The lateral prefrontal cortex (LPF) plays a fundamental role in planning, organizing, and optimizing behavioral performance. Neuroanatomical and neurophysiological studies have suggested that in this cortical sector, information processing becomes more abstract when moving from caudal to rostral and that such processing involves parietal and premotor areas. We review studies that have shown that the LPF, in addition to its involvement in implementing rules and setting behavioral goals, activates during the execution of forelimb movements even in the absence of a learned relationship between an instruction and its associated motor output. Thus, we propose that the prefrontal cortex is involved in exploiting contextual information for planning and guiding behavioral responses, also in natural situations. Among contextual cues, those provided by others' actions are particularly relevant for social interactions. Functional studies of macaques have demonstrated that the LPF is activated by the observation of biological stimuli, in particular those related to goal-directed actions. We review these studies and discuss the idea that the prefrontal cortex codes high-order representations of observed actions rather than simple visual descriptions of them. Based on evidence that the same sector of the LPF contains both neurons coding own action goals and neurons coding others' goals, we propose that this sector is involved in the selection of own actions appropriate for reacting in a particular social context and for the creation of new action sequences in imitative learning.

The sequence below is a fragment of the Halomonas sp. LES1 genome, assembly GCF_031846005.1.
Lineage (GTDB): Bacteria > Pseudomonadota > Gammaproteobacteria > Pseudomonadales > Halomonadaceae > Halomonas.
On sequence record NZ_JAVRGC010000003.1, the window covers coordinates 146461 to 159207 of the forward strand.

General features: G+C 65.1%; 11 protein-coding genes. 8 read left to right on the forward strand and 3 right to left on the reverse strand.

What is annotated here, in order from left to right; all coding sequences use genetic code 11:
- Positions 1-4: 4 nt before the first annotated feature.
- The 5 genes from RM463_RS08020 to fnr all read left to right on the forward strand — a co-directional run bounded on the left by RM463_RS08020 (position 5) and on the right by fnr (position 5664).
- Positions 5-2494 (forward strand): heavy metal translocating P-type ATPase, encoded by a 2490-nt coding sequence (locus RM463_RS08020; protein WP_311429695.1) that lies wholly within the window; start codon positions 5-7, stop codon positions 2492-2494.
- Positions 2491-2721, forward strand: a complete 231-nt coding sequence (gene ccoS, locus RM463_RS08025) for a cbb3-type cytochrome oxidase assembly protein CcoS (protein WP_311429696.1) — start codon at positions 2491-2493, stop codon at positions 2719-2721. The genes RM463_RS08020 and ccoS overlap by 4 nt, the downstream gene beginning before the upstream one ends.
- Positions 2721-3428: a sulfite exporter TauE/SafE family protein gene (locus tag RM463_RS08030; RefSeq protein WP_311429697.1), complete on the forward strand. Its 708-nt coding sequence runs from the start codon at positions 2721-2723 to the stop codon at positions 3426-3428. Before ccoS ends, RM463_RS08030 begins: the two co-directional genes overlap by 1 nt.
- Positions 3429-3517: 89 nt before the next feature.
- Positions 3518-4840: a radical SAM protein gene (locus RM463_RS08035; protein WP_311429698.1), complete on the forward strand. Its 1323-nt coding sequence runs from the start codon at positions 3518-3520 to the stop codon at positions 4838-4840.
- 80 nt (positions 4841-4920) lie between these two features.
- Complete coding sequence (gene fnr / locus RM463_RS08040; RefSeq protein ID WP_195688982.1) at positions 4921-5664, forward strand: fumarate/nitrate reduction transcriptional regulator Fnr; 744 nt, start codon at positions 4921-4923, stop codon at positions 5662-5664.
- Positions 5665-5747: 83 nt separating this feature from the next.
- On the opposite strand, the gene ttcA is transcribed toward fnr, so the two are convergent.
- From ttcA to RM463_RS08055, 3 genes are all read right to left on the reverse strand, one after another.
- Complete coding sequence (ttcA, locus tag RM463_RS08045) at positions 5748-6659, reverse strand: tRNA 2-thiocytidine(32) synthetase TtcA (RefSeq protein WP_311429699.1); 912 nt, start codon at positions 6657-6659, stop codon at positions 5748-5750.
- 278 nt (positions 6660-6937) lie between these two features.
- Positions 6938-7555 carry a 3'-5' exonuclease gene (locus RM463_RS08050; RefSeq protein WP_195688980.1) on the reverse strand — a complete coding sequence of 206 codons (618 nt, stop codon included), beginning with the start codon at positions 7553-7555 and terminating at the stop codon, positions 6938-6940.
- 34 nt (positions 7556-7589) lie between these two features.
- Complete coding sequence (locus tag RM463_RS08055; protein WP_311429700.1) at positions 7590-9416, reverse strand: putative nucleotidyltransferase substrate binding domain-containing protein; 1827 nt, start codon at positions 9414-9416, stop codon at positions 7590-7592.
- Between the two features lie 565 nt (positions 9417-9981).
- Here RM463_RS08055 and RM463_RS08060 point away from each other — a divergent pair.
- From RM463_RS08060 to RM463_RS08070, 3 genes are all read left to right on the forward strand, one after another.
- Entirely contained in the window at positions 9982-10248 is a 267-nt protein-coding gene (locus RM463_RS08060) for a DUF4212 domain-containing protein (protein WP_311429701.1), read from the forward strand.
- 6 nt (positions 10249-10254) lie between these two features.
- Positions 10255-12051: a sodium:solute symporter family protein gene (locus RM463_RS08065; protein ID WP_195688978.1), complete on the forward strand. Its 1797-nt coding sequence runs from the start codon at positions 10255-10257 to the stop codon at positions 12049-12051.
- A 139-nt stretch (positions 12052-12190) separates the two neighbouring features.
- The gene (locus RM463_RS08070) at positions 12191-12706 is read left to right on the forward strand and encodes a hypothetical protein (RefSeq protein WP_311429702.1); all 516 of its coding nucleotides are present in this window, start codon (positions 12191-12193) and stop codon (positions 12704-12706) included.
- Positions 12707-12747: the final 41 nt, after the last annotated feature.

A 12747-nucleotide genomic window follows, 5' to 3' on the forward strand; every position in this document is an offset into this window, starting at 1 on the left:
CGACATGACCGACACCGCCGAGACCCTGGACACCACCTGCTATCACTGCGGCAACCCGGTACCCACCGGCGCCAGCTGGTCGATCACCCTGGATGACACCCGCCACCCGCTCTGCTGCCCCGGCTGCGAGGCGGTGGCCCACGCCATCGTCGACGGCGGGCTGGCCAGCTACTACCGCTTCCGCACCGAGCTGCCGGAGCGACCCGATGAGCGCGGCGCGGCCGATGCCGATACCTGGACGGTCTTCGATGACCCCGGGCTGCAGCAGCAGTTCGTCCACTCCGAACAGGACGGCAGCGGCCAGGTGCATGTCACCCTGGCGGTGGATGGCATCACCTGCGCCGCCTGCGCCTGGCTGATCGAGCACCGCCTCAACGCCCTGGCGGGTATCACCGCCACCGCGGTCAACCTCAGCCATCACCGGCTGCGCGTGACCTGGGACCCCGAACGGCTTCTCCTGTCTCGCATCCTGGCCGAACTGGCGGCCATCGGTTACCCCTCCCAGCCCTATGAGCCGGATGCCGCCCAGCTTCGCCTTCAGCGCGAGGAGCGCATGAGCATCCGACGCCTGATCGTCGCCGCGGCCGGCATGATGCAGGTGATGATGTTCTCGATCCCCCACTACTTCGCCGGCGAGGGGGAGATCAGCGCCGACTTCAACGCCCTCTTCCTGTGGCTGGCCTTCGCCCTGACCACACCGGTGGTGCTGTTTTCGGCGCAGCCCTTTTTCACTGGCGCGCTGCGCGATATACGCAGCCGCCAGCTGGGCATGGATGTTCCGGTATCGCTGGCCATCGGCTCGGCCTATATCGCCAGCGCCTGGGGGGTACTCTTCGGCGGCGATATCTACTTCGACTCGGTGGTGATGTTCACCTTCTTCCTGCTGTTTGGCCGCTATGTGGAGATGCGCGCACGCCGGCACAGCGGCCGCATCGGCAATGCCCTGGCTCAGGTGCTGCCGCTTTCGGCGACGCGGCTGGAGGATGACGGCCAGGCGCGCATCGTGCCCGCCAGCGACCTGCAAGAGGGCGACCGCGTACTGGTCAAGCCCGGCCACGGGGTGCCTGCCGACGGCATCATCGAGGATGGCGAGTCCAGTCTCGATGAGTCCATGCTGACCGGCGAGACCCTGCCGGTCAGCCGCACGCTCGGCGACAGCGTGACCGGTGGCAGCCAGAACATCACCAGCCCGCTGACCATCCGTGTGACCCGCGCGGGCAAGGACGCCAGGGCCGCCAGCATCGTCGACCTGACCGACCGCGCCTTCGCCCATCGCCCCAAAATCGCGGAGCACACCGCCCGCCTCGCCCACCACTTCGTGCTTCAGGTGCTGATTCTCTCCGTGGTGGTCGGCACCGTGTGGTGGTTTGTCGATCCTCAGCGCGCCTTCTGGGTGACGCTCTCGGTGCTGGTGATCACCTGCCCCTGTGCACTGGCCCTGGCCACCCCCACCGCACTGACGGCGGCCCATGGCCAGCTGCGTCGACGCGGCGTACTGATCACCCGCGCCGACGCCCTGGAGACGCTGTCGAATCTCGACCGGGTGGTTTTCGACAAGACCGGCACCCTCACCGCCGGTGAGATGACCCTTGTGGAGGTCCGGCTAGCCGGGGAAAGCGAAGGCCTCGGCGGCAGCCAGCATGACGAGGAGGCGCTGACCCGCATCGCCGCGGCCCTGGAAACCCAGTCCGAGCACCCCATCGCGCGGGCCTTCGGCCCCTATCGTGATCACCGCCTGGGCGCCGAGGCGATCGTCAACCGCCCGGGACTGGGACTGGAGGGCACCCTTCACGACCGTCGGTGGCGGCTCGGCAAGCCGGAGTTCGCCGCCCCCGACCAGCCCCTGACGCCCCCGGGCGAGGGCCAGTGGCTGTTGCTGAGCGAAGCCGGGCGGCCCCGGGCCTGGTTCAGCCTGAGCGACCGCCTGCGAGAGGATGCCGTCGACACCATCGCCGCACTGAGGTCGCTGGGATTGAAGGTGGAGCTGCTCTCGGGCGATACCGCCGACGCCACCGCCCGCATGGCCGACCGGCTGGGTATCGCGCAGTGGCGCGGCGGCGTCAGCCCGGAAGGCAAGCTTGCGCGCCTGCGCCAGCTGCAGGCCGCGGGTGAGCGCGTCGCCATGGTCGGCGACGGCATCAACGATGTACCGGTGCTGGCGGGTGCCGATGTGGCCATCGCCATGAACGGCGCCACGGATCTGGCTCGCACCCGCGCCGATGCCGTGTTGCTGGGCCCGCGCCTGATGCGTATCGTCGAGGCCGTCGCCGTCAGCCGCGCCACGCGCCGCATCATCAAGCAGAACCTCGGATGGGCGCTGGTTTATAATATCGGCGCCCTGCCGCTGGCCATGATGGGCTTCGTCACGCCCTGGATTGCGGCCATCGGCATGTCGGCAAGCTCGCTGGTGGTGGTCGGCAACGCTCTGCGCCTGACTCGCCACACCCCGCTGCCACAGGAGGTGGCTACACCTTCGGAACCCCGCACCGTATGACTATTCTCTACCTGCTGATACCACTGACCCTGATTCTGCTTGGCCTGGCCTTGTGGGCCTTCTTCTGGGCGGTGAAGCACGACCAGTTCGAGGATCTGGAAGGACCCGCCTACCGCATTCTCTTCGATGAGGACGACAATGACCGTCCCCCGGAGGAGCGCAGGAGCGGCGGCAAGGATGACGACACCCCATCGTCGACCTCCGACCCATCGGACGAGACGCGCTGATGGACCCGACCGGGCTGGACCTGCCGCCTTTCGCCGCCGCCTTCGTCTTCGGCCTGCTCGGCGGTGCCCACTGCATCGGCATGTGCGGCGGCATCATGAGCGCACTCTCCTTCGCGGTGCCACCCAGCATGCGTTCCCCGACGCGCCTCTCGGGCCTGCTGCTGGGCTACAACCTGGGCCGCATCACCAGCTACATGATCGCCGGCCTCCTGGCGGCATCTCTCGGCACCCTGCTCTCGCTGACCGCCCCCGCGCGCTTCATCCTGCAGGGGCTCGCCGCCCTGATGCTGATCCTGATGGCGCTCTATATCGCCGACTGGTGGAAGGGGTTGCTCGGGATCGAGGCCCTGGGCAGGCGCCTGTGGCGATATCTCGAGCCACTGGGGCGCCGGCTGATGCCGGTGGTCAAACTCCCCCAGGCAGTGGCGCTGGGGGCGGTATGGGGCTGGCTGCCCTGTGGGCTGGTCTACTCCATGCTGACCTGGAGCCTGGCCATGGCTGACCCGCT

Neural coding for action execution and action observation in the prefrontal cortex and its role in the organization of socially driven behavior / Rozzi, Stefano; Fogassi, Leonardo. - In: FRONTIERS IN NEUROSCIENCE. - ISSN 1662-4548. - 11:SEP(2017), p. 492. [10.3389/fnins.2017.00492]